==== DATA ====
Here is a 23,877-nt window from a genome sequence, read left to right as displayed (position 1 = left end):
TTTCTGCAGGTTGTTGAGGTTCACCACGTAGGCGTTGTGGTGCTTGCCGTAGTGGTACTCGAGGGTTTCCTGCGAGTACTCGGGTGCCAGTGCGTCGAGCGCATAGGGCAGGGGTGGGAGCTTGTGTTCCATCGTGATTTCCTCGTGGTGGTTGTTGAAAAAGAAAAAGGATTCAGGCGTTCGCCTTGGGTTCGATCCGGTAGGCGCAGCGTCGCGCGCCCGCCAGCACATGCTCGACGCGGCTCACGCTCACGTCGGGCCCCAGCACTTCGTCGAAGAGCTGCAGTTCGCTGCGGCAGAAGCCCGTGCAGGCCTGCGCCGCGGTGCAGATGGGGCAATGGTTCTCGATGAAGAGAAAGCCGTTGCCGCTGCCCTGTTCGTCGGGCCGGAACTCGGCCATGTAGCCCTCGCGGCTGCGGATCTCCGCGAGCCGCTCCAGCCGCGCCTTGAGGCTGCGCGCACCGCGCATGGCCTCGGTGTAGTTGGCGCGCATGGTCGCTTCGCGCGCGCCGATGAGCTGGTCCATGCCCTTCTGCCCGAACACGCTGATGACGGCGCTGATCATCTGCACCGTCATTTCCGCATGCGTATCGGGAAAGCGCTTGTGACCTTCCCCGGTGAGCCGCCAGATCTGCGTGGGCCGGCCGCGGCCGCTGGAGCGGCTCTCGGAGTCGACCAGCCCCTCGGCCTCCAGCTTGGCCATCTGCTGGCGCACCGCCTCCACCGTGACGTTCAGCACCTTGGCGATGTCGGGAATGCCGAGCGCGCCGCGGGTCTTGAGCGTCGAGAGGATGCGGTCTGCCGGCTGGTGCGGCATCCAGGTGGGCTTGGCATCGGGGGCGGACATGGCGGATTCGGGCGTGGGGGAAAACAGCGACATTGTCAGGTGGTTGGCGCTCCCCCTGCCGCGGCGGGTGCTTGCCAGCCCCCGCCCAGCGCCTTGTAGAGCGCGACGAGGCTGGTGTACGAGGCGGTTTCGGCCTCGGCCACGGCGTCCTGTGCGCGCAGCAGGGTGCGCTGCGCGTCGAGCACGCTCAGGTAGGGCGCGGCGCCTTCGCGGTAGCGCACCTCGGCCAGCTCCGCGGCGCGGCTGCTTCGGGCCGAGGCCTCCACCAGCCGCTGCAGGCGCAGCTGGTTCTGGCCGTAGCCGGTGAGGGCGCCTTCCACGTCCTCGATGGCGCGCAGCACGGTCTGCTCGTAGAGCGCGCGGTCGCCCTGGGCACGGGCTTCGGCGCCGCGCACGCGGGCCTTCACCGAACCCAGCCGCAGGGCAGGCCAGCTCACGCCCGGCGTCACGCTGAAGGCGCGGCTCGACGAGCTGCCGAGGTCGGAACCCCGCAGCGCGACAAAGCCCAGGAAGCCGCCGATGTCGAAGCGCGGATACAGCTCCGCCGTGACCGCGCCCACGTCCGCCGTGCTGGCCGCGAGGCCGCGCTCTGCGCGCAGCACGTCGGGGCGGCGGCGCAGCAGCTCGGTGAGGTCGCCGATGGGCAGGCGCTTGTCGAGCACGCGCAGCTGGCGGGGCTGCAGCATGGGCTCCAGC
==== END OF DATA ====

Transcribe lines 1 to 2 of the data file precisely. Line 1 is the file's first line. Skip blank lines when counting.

Here is a 23,877-nt window from a genome sequence, read left to right as displayed (position 1 = left end):
TTTCTGCAGGTTGTTGAGGTTCACCACGTAGGCGTTGTGGTGCTTGCCGTAGTGGTACTCGAGGGTTTCCTGCGAGTACTCGGGTGCCAGTGCGTCGAGCGCATAGGGCAGGGGTGGGAGCTTGTGTTCCATCGTGATTTCCTCGTGGTGGTTGTTGAAAAAGAAAAAGGATTCAGGCGTTCGCCTTGGGTTCGATCCGGTAGGCGCAGCGTCGCGCGCCCGCCAGCACATGCTCGACGCGGCTCACGCTCACGTCGGGCCCCAGCACTTCGTCGAAGAGCTGCAGTTCGCTGCGGCAGAAGCCCGTGCAGGCCTGCGCCGCGGTGCAGATGGGGCAATGGTTCTCGATGAAGAGAAAGCCGTTGCCGCTGCCCTGTTCGTCGGGCCGGAACTCGGCCATGTAGCCCTCGCGGCTGCGGATCTCCGCGAGCCGCTCCAGCCGCGCCTTGAGGCTGCGCGCACCGCGCATGGCCTCGGTGTAGTTGGCGCGCATGGTCGCTTCGCGCGCGCCGATGAGCTGGTCCATGCCCTTCTGCCCGAACACGCTGATGACGGCGCTGATCATCTGCACCGTCATTTCCGCATGCGTATCGGGAAAGCGCTTGTGACCTTCCCCGGTGAGCCGCCAGATCTGCGTGGGCCGGCCGCGGCCGCTGGAGCGGCTCTCGGAGTCGACCAGCCCCTCGGCCTCCAGCTTGGCCATCTGCTGGCGCACCGCCTCCACCGTGACGTTCAGCACCTTGGCGATGTCGGGAATGCCGAGCGCGCCGCGGGTCTTGAGCGTCGAGAGGATGCGGTCTGCCGGCTGGTGCGGCATCCAGGTGGGCTTGGCATCGGGGGCGGACATGGCGGATTCGGGCGTGGGGGAAAACAGCGACATTGTCAGGTGGTTGGCGCTCCCCCTGCCGCGGCGGGTGCTTGCCAGCCCCCGCCCAGCGCCTTGTAGAGCGCGACGAGGCTGGTGTACGAGGCGGTTTCGGCCTCGGCCACGGCGTCCTGTGCGCGCAGCAGGGTGCGCTGCGCGTCGAGCACGCTCAGGTAGGGCGCGGCGCCTTCGCGGTAGCGCACCTCGGCCAGCTCCGCGGCGCGGCTGCTTCGGGCCGAGGCCTCCACCAGCCGCTGCAGGCGCAGCTGGTTCTGGCCGTAGCCGGTGAGGGCGCCTTCCACGTCCTCGATGGCGCGCAGCACGGTCTGCTCGTAGAGCGCGCGGTCGCCCTGGGCACGGGCTTCGGCGCCGCGCACGCGGGCCTTCACCGAACCCAGCCGCAGGGCAGGCCAGCTCACGCCCGGCGTCACGCTGAAGGCGCGGCTCGACGAGCTGCCGAGGTCGGAACCCCGCAGCGCGACAAAGCCCAGGAAGCCGCCGATGTCGAAGCGCGGATACAGCTCCGCCGTGACCGCGCCCACGTCCGCCGTGCTGGCCGCGAGGCCGCGCTCTGCGCGCAGCACGTCGGGGCGGCGGCGCAGCAGCTCGGTGAGGTCGCCGATGGGCAGGCGCTTGTCGAGCACGCGCAGCTGGCGGGGCTGCAGCATGGGCTCCAGC